NOAA's Fisheries Service has designated the eastern North Pacific basking shark, a "species of concern" because it has suffered a dramatic decline in population despite decreasing fishing pressure. The label "species of concern" may be given to a species when there are concerns regarding the population status.
The eastern Pacific basking shark is not being considered for listing pursuant to the Endangered Species Act, rather it is a species of concern because it has been over fished and its population has apparently not responded to conservation measures implemented to address fishing pressure. We expect that by identifying it as a species of concern we will raise public awareness of the species status, generate interest in additional research to identify factors that may be inhibiting its recovery and, with states and other partners, restore this population before listing under the ESA becomes necessary.
Basking sharks are filter feeders that exist throughout the world's oceans from the tropics to the Arctic, although they are most commonly found in temperate coastal waters where currents converge and plankton, their main food source, concentrate. The eastern North Pacific population of basking sharks is thought to be a single group that migrates seasonally along the West Coast from Canada to Central California.
Until the 1950s, commercial fishermen in California targeted the sharks primarily for fishmeal and fish oil, and Canadian fishermen targeted them until the 1970s, in response to an eradication program that sought to reduce interactions between the sharks and salmon fishing nets. Although there has been no commercial fishing pressure for decades, scientists are worried about the eastern North Pacific population of basking sharks, whose numbers have not rebounded. While hundreds, and even thousands, of fish were once observed together, no group larger than three has been reported seen since 1993.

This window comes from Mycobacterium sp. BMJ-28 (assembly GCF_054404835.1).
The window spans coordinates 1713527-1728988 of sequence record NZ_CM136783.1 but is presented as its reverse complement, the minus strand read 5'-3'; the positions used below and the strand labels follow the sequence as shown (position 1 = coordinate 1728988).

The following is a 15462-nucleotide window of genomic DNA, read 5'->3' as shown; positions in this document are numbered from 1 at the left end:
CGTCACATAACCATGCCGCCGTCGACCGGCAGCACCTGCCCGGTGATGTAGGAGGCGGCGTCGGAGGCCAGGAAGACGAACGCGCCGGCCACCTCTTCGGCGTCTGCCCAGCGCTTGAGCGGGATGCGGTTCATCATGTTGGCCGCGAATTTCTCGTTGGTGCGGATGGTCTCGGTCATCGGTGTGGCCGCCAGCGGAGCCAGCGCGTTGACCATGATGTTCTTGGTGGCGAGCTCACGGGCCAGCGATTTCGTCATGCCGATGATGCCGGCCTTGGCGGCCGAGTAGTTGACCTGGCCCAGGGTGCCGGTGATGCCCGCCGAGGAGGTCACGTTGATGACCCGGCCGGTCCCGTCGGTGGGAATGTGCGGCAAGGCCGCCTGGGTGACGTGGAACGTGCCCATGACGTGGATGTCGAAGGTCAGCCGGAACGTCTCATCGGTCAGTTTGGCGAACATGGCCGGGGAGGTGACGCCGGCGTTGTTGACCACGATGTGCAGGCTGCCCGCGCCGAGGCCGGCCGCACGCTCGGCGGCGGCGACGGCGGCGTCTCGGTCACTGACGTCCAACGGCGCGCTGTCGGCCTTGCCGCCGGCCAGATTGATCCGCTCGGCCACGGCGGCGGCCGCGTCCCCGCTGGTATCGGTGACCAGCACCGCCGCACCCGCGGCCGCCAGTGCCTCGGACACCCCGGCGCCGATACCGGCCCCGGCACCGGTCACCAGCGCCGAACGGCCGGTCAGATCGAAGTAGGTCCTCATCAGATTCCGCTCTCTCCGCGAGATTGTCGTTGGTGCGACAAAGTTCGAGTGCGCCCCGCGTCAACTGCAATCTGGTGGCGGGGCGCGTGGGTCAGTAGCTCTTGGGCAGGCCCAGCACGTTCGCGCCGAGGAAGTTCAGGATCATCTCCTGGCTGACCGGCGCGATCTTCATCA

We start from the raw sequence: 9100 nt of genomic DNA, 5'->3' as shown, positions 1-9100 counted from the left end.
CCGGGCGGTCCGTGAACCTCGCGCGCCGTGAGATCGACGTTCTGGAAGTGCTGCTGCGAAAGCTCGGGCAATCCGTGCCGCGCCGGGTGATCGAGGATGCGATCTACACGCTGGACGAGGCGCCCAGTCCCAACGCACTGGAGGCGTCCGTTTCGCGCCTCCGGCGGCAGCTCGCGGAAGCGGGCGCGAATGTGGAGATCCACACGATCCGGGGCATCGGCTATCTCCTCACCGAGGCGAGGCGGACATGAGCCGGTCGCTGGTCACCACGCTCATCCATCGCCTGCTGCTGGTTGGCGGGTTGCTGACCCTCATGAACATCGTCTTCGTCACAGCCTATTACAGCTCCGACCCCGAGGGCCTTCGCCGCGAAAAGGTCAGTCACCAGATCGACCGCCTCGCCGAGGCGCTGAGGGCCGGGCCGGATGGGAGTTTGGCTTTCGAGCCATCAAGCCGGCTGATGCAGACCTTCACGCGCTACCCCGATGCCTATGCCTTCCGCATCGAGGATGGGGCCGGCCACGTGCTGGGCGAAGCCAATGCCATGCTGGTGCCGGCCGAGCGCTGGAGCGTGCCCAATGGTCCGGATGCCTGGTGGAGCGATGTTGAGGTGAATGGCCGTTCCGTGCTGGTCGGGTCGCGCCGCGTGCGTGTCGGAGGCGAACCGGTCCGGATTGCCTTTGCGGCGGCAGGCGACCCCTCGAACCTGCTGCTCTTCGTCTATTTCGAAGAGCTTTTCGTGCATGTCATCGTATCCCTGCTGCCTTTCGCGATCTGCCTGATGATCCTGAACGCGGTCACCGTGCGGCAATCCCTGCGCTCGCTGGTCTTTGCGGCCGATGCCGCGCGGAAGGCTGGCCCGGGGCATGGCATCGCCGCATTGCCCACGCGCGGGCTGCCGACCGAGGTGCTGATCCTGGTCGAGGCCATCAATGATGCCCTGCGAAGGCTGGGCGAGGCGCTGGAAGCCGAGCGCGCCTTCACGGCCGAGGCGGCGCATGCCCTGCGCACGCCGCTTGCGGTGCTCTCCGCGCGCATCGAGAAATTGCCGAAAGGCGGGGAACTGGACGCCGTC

The species is also still vulnerable to human impacts even though it is no longer actively targeted in the United States and Canada. Fishermen may inadvertently catch the shark while fishing for another species, or it may become entangled in commercial fishing gear or hit by vessels as it feeds near the surface.
In U.S. federal waters of the Pacific, sharks caught incidentally must be released immediately, and the state of California has likewise banned the retention of basking sharks. In Canada, the Species at Risk Act makes it illegal to take, harass, or destroy habitat for basking sharks there. The species is also listed on the International Union for the Conservation of Nature (IUCN) Red List as endangered. Basking sharks may still be caught in some countries where they command a high price for their fins in shark fin soup.
NOAA's Fisheries Service is working with researchers along the West Coast to tag and track basking sharks. NOAA is also working on a website, due to be launched in December 2010, which will allow scientists and the public to report basking shark sightings. In the meantime, members of the public who see basking sharks are asked to report sightings by calling (858) 334-2884 or send an email to Heidi.Dewar@noaa.gov.
More information on basking sharks may be found at: http://www.
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